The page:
Stroke-causing mutant gene identified by scientists—along with a potential treatment
(Medical Xpress)—A genetic mutation that can lead to haemorrhagic stroke has been identified by scientists – along with a drug to potentially treat it.
Research published in the journal Human Molecular Genetics highlights a mutation in the gene COL4a2 that causes bleeding in the brain.
COL4a2 is a protein that is expressed by the gene of the same name, which forms a structure outside the cell called a basement membrane. This membrane is present in many tissues including blood vessels. Mutations in this protein have been expected to cause disease due to structural defects in those membranes.
However, scientists have now identified for the first time that accumulation of the mutant protein inside the cell can influence the development of haemorrhagic stroke.
Importantly, however, the scientists were able to treat the disease in cells grown in a culture dish by using a drug which has been approved for human patients. These results highlight its potential future therapeutic use for stroke.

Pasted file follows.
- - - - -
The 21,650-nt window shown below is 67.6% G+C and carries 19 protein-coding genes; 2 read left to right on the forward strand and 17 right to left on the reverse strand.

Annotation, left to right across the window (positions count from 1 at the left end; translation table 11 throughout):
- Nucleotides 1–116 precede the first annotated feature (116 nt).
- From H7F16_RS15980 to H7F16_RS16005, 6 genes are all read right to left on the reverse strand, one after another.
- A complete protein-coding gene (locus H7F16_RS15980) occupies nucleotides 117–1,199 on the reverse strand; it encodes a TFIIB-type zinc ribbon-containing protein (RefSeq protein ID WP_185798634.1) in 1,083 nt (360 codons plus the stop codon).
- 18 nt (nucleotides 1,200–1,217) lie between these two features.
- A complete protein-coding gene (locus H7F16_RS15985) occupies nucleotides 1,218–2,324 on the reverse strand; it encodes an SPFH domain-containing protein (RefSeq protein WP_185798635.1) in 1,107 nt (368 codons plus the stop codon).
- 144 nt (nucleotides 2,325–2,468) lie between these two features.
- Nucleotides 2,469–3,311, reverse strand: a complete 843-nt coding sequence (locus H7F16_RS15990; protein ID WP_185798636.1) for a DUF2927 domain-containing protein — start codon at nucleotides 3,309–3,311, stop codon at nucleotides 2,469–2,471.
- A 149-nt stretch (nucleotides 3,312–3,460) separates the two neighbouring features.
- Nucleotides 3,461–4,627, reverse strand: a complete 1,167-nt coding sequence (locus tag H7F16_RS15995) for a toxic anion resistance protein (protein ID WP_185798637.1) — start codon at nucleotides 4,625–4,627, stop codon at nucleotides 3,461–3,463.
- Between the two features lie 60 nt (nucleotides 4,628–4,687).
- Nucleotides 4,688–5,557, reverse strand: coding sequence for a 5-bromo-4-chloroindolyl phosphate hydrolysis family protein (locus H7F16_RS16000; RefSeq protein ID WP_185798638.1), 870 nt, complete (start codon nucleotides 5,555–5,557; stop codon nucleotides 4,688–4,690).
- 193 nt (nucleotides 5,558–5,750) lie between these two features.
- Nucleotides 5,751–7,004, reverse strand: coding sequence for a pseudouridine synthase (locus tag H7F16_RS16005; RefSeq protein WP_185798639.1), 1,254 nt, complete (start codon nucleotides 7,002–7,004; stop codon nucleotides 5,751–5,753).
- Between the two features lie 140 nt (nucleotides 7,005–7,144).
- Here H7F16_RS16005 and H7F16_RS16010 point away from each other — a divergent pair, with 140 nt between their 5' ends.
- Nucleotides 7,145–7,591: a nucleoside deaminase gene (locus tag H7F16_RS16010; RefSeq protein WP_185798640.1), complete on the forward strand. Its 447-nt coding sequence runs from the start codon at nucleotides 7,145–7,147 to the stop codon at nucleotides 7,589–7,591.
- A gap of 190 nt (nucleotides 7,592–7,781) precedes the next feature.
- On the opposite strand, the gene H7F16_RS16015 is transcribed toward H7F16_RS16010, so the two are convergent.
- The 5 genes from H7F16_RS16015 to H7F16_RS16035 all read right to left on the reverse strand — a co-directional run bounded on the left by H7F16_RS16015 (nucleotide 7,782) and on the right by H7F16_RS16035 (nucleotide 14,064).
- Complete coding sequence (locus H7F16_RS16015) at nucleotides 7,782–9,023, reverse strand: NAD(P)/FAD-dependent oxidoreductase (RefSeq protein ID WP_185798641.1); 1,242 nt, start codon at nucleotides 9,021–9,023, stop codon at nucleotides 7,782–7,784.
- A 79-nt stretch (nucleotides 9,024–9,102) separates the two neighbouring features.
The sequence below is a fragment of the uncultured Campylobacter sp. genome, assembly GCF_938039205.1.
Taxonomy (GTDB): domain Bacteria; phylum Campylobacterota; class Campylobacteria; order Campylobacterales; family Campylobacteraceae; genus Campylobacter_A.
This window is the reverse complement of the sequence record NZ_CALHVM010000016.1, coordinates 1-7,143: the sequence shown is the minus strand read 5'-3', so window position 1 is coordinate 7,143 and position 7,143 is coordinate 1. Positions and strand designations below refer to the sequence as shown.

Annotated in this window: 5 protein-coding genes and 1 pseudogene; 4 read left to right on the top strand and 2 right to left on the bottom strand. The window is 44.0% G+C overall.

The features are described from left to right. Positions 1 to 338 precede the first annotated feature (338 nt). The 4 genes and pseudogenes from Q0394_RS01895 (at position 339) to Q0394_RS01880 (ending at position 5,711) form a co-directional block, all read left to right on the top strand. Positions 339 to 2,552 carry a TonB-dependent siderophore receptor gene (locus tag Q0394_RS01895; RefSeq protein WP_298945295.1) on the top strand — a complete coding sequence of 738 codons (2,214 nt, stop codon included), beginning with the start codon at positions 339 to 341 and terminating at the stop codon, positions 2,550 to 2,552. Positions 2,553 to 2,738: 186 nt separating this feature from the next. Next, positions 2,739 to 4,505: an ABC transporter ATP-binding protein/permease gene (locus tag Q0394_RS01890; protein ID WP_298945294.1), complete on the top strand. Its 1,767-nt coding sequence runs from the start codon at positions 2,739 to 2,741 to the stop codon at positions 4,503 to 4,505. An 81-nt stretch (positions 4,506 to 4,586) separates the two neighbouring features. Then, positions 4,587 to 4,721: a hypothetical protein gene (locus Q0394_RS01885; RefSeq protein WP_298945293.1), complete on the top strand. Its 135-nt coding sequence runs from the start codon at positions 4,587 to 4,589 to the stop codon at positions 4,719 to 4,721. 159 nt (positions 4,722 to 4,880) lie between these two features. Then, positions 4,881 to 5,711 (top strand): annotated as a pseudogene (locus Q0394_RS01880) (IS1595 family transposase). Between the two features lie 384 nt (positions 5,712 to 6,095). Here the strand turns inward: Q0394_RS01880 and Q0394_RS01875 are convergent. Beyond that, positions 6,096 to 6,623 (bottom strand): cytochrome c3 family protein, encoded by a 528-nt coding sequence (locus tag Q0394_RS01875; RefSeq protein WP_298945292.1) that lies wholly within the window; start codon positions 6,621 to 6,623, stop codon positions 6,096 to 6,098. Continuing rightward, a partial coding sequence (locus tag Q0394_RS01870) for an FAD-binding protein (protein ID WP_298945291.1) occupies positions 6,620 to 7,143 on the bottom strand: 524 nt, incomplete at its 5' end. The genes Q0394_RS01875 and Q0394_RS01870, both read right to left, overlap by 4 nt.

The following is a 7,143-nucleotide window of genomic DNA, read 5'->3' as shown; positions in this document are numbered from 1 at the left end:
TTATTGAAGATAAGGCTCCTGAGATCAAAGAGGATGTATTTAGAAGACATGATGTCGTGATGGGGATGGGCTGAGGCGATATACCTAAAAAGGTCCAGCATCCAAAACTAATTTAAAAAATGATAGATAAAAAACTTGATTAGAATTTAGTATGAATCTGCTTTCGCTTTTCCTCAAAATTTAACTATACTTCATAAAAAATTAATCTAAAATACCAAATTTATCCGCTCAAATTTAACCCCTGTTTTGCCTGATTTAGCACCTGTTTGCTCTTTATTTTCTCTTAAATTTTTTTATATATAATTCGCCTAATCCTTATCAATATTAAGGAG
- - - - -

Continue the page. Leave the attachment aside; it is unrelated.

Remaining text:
Dr Tom Van Agtmel of the Institute of Cardiovascular and Medical Sciences at the University of Glasgow who led the study, said: "Haemorrhagic stroke accounts for half of all stroke cases in children and currently there is no treatment.
"Although it is expected that only a small number of patients will have defects in this membrane, this research gives us a better understanding of how this type of stroke develops. Importantly, it has identified how we might treat it in some cases. However, this is just one genetic mutation we've identified and analysed so there is still a long way to go, but it's a start."
The researchers obtained their results by analysing skin biopsies from a father a son with a family history of porencephaly – a cavity in the brain caused by perinatal haemorrhagic bleeding which can result in seizures and paralysis.
Both father and son carried the genetic mutation but only the son displayed the accumulation of the mutant protein inside the cell.
Dr Van Agtmael added: "The next stage will be to see if the drug treatment works in an animal model. If it does then this is a first step towards investigating its potential in human patients with this type of stroke using the pre-existing, approved drug."